Wave Of Drug Busts Lead To Array Of Seizures, Arrests

Jamestown Police and New York State Troopers responded to Ring It Wireless, located at 406 W. Third St., on Friday morning in connection to a drug bust at 10 Sampson St. Odessin M. McBride, the owner of the business, was one of two people charged in the raid. P-J photo by Meghan Siperek

For local residents, the head-spinning number of drug raids in the past two months has struck a bit of a bittersweet chord: police are cracking down on drugs, but the drugs keep coming.

Such was the case Friday, shortly before 5:30 a.m., when investigators with the Jamestown Metro Drug Task Force, New York State Police CNET and agents from the U.S. Drug Enforcement Administration executed a search warrant at a 10 Sampson St. home.

Inside, police reportedly seized 130 grams of cocaine and 25 grams of crack cocaine, along with cash, drug paraphernalia and a set of brass knuckles.

The residents, 38-year-old Odessin M. McBride and Ashley R. Mcbride, 33, were both charged with second-degree criminal possession of a controlled substance, an A-2 felony; third-degree criminal possession of a controlled substance, a B felony; and criminal use of drug paraphernalia.

They were also charged with endangering the welfare of a child since their 4-year-old child was living with them.

Odessin McBride

Captain Robert F. Samuelson, division commander of the Jamestown Police Department, said Ring It Wireless, a cellphone shop located at 406 W. Third St., was searched as part of the investigation.

Odessin McBride, a Brooklyn native, is reportedly owner of the business.

No items from the shop were seized, Samuelson said.

Both McBrides are currently in Jamestown City Jail and awaiting arraignment. More charges are expected as an investigation continues, police said.

Investigations have no doubt been relentless in a month teeming with drug raids.

Ashley McBride

In northern Chautauqua County, a rash of heroin-related overdoses in early May, including two fatal ones, led investigators to raid a 12211 Allegany Road residence in Hanover on Wednesday. Police found more than 21 grams of uncut fentanyl, cocaine, concentrated cannabis, Suboxone, scales, a large amount of cash, a rifle and packaging materials. Six people, all in their early 20s, were handed drug possession charges.

On Monday, police seized 11.38 ounces of cocaine, $21,206 in cash and a stolen 9mm pistol from two Falconer apartments at 19 S. Work St. Two village residents were taken into custody.

On May 12, a vehicle stop at Prendergast Avenue and Crossman Street led to the seizure of methamphetamine, heroin, prescription pills and marijuana. Two people were charged.

On May 4, two separate drug busts in Jamestown, executed within an hour of each other, netted four arrests. The first, executed at 839 Prendergast Ave., yielded 13.8 ounces of marijuana, $6,700 in cash and drug paraphernalia. The other, at 510 W. Sixth St., found crystal methamphetamine and drug paraphernalia.

On May 2, a two-month-long investigation led to the arrests of two major cocaine traffickers in Dunkirk. One was pulled over on Vineyard Drive and allegedly found to have 5 ounces of cocaine. The other was busted at a 80 Lincoln Ave. residence, where nearly 30 ounces of cocaine were seized. The street value of all drugs recovered was reportedly $50,000.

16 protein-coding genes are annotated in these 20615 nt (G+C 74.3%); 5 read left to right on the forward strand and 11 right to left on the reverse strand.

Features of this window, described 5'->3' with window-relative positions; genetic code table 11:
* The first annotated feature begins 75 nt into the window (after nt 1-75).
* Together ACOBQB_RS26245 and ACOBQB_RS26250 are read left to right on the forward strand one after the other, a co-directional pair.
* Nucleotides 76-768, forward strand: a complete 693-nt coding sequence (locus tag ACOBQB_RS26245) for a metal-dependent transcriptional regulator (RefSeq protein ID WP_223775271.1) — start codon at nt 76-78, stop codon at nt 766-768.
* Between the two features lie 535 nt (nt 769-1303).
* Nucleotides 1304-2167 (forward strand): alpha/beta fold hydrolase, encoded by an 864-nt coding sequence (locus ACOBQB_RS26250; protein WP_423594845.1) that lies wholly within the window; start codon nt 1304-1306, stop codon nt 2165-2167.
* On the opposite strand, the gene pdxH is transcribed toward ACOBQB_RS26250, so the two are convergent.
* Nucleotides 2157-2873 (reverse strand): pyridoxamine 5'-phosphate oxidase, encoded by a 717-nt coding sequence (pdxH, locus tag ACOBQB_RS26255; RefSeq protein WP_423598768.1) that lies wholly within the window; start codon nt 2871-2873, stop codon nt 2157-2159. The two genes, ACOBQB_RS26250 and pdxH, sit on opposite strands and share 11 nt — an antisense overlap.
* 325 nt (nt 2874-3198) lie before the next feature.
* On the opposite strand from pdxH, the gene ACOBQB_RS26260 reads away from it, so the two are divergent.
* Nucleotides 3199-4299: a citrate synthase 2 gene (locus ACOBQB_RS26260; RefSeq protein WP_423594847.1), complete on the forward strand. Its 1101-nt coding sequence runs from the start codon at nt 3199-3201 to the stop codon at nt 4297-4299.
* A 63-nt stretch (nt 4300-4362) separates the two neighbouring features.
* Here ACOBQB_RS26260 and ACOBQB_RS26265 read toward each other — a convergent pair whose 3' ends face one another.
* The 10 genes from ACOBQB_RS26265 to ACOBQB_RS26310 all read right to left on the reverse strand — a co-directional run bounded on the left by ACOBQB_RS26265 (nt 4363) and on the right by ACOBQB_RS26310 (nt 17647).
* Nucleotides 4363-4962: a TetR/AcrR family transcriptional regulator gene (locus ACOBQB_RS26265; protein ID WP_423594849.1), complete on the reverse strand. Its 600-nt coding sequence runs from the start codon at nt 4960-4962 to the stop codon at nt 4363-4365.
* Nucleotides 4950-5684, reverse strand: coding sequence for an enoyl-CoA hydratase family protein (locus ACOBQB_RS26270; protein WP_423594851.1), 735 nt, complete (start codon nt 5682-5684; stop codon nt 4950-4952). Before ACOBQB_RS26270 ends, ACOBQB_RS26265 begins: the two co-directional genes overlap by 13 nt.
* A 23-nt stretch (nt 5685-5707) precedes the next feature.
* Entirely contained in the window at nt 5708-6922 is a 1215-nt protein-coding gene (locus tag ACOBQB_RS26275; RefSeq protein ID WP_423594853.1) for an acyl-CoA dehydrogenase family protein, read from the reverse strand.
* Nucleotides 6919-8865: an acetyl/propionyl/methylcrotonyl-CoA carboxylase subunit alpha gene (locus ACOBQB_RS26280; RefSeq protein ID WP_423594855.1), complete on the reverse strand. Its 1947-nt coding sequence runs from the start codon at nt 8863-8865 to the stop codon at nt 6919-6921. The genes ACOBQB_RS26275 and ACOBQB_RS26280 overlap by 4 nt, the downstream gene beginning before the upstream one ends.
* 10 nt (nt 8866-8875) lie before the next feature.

The month of April also had a dizzying array of drug raids, including the April 28 raid of a 51 E. Second St. residence in Dunkirk, the culmination of a seven-month-long investigation that yielded 118.5 grams of crack cocaine and $171,297 in U.S. currency. Five people were charged.

Chief Harry Snellings of the JPD said the escalation of drugs in the city and county is a far cry from his earlier years.

“When I first started my career, getting (drug seizures of this scale) was a rarity, now it’s almost becoming a norm,” he said. “To get 15 kilos (of narcotics) off of one individual (in reference to the 2016 arrest of Juan Pacheco Jr.) in the city of Jamestown is a career case for us. That would be a big deal in the city of Buffalo or Rochester, let alone Jamestown or Chautauqua County.”

The JPD has indicated that heroin seized in the city has spiked dramatically over the years, with 119 bags seized in 2012; 826 in 2013; and 4,500 in 2014. The JPD noted that 31.16 ounces of heroin were purchased and seized by its drug enforcement unit in 2015 and 1,100 bags — and 20 grams of raw heroin — were seized by the Jamestown Metro Drug Task Force alone in 2016.

Snellings added that processed methamphetamine, as well as guns — which go hand-in-hand with the drug issue — are also having a larger presence in the city, stating the JPD has confiscated more guns recently than he’s seen in his entire career.

While residents can take comfort in the effectiveness of the Jamestown Metro Drug Task Force– composed of the JPD and New York State Police– as well as the Southern Tier Regional Drug Task Force–composed of the Chautauqua County Sheriff’s Office and Dunkirk Police Department–the “supply-and-demand” nature of drugs can make their enforcement seem an endless battle.

For Snellings, however, the key word is “management.”

“You can never eradicate the drug issue because you’re always going to have people who choose, for whatever reason, to use drugs,” he said. “So our job is to try and manage it … to minimize the crime, the violent crime … and to hit them where it hurts.”